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County offers to cover shortfall for 17 Mile Road work
Jul 5, 2012 - By Martin Reed, Staff Writer
The Fremont County Commission is offering to pay more than half of the funding needed to cover the roughly $2.15 million shortfall for 17 Mile Road's final section rebuild.
During their meeting June 26, commissioners decided to send a letter with their offer to Shelby Carlson, the Wyoming Department of Transportation's District 5 engineer for the region that includes Fremont County.
After the meeting, commission vice chairman Pat Hickerson said the offer is the best the county government can do to help fund the project while maintaining its own road maintenance program.
"We have a lot of other projects that we're trying to pay for out of the county road fund. We just don't have (the money), given our questionable revenues -- especially PILT is up in the air," Hickerson said, referring to the federal government's Payment In Lieu of Taxes funding for the county.
The commission is counting on receiving at least $1 million in federal funding for the upcoming fiscal year, but the amount could fall through.
"If we commit to the full $2.149 million it's just going to devastate our program as far as other roads we need to do chip seals on," Hickerson said. "We can't afford not to do those because it costs over a million bucks a mile" to rebuild them.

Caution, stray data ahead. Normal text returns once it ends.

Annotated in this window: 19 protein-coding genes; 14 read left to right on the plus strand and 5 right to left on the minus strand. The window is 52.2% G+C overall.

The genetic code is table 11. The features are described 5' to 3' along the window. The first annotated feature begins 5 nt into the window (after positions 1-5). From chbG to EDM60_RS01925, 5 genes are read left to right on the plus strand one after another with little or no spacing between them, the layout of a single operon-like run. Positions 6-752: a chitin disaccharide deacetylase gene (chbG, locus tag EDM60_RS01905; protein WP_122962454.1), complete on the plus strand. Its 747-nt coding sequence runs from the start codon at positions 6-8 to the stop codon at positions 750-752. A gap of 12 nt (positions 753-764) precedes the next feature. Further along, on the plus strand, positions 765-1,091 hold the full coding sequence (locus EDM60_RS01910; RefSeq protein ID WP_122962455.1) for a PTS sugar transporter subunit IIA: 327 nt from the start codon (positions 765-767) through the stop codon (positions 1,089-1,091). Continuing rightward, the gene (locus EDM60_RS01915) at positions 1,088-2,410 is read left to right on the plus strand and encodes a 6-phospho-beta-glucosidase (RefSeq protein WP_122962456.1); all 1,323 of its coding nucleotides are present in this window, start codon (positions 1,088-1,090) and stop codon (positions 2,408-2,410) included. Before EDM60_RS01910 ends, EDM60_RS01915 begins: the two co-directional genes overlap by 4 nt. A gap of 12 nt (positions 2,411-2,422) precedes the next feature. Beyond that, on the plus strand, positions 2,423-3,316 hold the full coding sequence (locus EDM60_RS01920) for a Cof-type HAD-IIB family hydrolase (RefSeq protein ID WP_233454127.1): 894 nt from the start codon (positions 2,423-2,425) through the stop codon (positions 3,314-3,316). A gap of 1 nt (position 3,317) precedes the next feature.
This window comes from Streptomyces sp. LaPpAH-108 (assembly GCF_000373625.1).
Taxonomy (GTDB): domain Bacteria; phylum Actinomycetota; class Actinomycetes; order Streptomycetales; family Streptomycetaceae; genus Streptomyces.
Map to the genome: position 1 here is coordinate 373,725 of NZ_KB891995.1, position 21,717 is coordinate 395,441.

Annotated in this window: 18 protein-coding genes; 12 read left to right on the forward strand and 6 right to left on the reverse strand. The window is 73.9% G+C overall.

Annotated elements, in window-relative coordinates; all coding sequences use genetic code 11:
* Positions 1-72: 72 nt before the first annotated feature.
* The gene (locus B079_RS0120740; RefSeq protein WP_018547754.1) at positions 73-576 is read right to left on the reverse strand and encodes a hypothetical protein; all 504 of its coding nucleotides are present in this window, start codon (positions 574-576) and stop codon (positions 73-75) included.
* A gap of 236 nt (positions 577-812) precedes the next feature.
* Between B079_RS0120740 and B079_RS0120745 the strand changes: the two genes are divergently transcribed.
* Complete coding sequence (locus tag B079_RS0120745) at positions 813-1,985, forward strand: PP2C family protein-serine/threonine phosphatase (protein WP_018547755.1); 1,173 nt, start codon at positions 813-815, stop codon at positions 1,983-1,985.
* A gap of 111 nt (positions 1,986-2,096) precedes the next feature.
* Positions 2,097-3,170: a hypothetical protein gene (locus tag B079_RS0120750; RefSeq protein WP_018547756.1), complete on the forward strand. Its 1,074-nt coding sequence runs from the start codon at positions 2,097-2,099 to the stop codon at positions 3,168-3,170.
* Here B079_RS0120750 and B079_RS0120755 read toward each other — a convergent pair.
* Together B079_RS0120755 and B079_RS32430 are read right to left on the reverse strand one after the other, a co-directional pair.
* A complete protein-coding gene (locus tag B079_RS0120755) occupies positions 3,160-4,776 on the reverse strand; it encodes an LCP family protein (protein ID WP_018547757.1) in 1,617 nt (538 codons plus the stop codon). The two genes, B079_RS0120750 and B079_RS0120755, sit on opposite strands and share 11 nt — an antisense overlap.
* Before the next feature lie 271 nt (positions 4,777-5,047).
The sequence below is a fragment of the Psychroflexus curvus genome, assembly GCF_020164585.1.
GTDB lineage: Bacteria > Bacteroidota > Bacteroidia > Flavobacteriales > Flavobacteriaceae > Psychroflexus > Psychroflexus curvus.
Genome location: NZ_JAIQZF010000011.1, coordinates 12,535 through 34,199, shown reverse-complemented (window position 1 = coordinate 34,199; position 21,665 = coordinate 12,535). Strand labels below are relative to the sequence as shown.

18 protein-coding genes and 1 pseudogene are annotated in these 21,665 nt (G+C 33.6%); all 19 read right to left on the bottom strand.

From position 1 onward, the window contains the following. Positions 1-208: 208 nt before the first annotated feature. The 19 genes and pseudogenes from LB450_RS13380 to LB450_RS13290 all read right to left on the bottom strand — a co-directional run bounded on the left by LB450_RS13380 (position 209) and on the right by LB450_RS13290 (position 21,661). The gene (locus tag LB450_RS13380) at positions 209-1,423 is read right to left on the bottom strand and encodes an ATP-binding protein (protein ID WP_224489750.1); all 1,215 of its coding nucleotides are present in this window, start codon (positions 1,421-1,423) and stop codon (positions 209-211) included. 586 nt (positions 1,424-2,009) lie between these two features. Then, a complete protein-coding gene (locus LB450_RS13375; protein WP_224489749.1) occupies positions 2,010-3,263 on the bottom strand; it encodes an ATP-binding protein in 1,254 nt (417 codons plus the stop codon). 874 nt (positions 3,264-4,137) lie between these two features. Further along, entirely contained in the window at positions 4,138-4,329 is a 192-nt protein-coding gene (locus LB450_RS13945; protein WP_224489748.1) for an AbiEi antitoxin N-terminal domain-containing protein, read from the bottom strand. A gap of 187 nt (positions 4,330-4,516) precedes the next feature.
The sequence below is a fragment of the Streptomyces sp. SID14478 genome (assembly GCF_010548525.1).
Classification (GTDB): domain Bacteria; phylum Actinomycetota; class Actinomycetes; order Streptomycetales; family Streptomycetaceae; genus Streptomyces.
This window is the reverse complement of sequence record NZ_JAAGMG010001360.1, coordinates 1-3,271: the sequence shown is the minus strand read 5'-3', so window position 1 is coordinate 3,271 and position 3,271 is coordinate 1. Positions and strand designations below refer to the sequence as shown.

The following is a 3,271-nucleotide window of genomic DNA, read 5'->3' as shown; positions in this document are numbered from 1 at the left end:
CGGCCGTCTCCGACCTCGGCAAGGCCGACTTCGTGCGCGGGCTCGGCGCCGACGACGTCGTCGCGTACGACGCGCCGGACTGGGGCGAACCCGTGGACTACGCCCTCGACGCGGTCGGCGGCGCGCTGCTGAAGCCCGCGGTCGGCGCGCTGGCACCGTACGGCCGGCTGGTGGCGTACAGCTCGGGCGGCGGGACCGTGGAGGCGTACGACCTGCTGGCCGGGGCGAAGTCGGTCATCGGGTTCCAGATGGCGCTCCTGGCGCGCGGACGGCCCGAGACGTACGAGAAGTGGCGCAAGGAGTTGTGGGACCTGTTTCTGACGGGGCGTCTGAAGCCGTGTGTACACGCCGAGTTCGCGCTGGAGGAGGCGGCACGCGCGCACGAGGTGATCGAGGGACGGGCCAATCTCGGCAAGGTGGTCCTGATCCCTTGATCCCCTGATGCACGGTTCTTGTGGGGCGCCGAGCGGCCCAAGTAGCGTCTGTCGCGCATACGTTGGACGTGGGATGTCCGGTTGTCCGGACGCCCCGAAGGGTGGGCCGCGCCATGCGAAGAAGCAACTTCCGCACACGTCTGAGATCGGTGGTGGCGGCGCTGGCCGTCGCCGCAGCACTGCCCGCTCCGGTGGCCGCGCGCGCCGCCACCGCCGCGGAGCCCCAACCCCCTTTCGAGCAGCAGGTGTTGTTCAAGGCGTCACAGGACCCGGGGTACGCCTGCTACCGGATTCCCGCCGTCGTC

The offer followed a June 19 meeting in Lander with commissioners and Carlson, who officially requested the county's help with covering the shortfall.
"I'm really just here asking the commission to take a look at what you could do," Carlson said at the meeting.
Plans are to finish the overall improvement project on the county-owned 17 Mile Road with the nearly $19 million reconstruction of the final 8.3-mile section.
"The opportunity that we have now is to completely finish the project," Carlson told commissioners earlier this month.
The Wind River Indian Reservation tribes and the state transportation department are each contributing around $8 million, prompting Carlson and others to seek commission financial assistance.
She said the commission could cash flow their funding over a three-year period to help ease fiscal impact on their budget.
"Shelby sort of alluded to the fact that maybe they could come up with a little additional money," Hickerson said about the county's offer. "Our proposal was we think we can come up with $1.2 million. It will be $400,000 over three years."
Spreading out the payments over the three years will help the county's roads program, he said.
"That gives us the ability to help without totally scuttling our schedule and our maintenance of other roads," he said. "If we don't do those, we're going to lose those roads; we'll have to rebuild them."
Hickerson said county government transportation department superintendent Dave Pendleton assisted with developing the offer based on allowing necessary maintenance to continue.
"Dave's developed a schedule. We're still going to get our maintenance projects done in a reasonable amount of time. We think we can do that without having a major impact on our program," he said.
"That's our first offer at trying to resolve that problem," Hickerson added.